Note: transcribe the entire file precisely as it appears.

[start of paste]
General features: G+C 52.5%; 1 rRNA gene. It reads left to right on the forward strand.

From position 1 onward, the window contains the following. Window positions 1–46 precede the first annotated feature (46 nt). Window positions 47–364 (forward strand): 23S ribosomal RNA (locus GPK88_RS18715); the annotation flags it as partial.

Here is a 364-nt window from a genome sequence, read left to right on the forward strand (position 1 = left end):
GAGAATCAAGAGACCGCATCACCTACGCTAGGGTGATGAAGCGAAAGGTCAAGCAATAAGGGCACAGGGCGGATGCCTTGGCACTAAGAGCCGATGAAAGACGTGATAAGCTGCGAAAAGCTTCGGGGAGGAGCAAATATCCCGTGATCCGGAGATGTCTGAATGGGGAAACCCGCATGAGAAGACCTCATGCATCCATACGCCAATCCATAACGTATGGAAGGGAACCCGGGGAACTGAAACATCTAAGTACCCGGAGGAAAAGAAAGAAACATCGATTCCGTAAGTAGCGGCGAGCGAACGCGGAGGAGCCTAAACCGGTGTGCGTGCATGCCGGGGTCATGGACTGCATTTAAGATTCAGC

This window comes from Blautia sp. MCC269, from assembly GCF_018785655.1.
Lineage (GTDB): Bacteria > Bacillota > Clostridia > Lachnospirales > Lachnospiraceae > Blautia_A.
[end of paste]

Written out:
General features: G+C 52.5%; 1 rRNA gene. It reads left to right on the forward strand.

From position 1 onward, the window contains the following. Window positions 1–46 precede the first annotated feature (46 nt). Window positions 47–364 (forward strand): 23S ribosomal RNA (locus GPK88_RS18715); the annotation flags it as partial.

Here is a 364-nt window from a genome sequence, read left to right on the forward strand (position 1 = left end):
GAGAATCAAGAGACCGCATCACCTACGCTAGGGTGATGAAGCGAAAGGTCAAGCAATAAGGGCACAGGGCGGATGCCTTGGCACTAAGAGCCGATGAAAGACGTGATAAGCTGCGAAAAGCTTCGGGGAGGAGCAAATATCCCGTGATCCGGAGATGTCTGAATGGGGAAACCCGCATGAGAAGACCTCATGCATCCATACGCCAATCCATAACGTATGGAAGGGAACCCGGGGAACTGAAACATCTAAGTACCCGGAGGAAAAGAAAGAAACATCGATTCCGTAAGTAGCGGCGAGCGAACGCGGAGGAGCCTAAACCGGTGTGCGTGCATGCCGGGGTCATGGACTGCATTTAAGATTCAGC

This window comes from Blautia sp. MCC269, from assembly GCF_018785655.1.
Lineage (GTDB): Bacteria > Bacillota > Clostridia > Lachnospirales > Lachnospiraceae > Blautia_A.